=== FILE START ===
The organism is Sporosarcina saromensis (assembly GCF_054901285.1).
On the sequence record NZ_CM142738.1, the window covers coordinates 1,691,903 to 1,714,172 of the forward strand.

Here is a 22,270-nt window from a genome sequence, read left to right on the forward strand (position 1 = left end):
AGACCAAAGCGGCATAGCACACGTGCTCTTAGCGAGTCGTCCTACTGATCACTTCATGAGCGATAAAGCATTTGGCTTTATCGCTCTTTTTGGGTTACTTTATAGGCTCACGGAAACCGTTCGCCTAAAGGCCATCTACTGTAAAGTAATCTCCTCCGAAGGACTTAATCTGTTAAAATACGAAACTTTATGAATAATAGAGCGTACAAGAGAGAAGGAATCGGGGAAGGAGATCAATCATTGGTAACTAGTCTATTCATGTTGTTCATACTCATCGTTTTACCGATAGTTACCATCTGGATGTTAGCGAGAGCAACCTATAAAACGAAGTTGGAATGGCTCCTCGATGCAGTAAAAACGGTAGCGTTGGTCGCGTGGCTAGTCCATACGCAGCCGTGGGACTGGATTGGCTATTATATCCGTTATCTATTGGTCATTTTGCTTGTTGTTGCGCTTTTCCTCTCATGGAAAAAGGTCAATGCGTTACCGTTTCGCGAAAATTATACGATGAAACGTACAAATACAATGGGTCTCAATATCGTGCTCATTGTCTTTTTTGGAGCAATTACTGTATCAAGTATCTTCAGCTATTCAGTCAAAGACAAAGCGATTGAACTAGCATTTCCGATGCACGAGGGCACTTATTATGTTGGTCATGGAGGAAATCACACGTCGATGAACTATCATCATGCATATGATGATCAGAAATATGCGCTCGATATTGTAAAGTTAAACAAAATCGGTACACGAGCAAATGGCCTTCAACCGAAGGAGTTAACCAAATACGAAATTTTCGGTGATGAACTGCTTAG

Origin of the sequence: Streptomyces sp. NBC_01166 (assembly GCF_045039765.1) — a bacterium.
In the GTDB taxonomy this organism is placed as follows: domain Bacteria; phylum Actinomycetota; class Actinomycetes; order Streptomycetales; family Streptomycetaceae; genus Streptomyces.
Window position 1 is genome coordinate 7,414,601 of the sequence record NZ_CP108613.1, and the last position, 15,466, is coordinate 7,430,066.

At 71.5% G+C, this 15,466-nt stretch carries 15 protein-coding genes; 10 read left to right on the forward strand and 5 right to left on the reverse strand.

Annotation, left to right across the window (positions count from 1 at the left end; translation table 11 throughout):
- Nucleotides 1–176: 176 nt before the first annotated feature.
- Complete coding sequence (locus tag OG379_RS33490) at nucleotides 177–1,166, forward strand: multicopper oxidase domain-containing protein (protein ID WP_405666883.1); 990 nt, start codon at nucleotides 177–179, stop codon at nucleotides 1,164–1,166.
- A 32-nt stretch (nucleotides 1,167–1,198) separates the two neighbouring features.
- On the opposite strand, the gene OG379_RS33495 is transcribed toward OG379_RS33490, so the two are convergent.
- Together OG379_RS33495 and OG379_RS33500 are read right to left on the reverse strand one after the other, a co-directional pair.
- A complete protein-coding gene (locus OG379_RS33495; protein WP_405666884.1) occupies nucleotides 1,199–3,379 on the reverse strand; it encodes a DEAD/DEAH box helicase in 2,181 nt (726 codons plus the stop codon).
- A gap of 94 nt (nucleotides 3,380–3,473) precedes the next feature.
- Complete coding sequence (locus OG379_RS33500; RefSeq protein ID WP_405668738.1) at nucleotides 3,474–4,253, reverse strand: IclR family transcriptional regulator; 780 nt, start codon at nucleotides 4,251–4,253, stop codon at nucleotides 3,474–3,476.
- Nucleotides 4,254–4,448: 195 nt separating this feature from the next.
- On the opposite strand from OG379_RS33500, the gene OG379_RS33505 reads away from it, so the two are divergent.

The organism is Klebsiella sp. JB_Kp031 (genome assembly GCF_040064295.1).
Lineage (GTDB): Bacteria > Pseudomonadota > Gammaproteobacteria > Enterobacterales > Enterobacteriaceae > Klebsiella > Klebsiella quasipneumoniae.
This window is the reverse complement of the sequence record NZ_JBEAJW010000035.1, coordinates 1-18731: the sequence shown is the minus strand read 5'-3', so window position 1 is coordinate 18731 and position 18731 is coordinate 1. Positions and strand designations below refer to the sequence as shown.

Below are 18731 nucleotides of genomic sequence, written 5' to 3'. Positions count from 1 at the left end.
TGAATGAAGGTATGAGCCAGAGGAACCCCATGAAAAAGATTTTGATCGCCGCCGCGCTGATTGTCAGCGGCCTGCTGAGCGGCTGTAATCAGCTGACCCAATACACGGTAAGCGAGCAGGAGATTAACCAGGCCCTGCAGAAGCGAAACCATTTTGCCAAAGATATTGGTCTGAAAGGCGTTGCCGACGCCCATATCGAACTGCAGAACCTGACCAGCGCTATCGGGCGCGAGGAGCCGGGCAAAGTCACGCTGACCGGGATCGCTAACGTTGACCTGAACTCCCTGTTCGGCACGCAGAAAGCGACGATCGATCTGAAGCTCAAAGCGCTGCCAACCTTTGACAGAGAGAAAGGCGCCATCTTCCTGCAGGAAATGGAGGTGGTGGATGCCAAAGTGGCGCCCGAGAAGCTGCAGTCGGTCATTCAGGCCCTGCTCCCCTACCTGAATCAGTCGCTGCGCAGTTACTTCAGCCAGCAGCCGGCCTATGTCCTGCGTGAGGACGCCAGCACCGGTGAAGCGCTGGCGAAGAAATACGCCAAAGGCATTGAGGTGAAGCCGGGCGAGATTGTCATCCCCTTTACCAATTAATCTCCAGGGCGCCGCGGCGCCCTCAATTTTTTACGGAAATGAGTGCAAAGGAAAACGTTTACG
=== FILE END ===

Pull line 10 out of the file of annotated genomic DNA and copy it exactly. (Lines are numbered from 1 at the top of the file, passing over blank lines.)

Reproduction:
- Nucleotides 1–176: 176 nt before the first annotated feature.